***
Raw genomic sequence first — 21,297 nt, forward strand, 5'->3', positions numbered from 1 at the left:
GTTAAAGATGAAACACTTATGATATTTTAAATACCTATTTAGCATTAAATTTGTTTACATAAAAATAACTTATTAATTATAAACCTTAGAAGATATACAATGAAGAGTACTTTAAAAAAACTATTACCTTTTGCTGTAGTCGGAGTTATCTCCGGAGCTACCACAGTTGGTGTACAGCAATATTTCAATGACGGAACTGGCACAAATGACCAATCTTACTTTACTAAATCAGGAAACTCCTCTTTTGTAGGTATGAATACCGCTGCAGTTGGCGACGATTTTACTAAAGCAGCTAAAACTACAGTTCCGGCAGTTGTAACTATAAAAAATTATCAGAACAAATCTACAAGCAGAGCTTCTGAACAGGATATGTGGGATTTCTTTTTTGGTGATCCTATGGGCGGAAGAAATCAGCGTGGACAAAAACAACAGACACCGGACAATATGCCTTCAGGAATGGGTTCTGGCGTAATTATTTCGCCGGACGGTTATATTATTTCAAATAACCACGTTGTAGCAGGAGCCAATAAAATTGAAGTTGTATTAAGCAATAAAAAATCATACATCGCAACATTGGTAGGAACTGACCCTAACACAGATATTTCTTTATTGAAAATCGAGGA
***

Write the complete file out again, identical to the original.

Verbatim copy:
Raw genomic sequence first — 21,297 nt, forward strand, 5'->3', positions numbered from 1 at the left:
GTTAAAGATGAAACACTTATGATATTTTAAATACCTATTTAGCATTAAATTTGTTTACATAAAAATAACTTATTAATTATAAACCTTAGAAGATATACAATGAAGAGTACTTTAAAAAAACTATTACCTTTTGCTGTAGTCGGAGTTATCTCCGGAGCTACCACAGTTGGTGTACAGCAATATTTCAATGACGGAACTGGCACAAATGACCAATCTTACTTTACTAAATCAGGAAACTCCTCTTTTGTAGGTATGAATACCGCTGCAGTTGGCGACGATTTTACTAAAGCAGCTAAAACTACAGTTCCGGCAGTTGTAACTATAAAAAATTATCAGAACAAATCTACAAGCAGAGCTTCTGAACAGGATATGTGGGATTTCTTTTTTGGTGATCCTATGGGCGGAAGAAATCAGCGTGGACAAAAACAACAGACACCGGACAATATGCCTTCAGGAATGGGTTCTGGCGTAATTATTTCGCCGGACGGTTATATTATTTCAAATAACCACGTTGTAGCAGGAGCCAATAAAATTGAAGTTGTATTAAGCAATAAAAAATCATACATCGCAACATTGGTAGGAACTGACCCTAACACAGATATTTCTTTATTGAAAATCGAGGA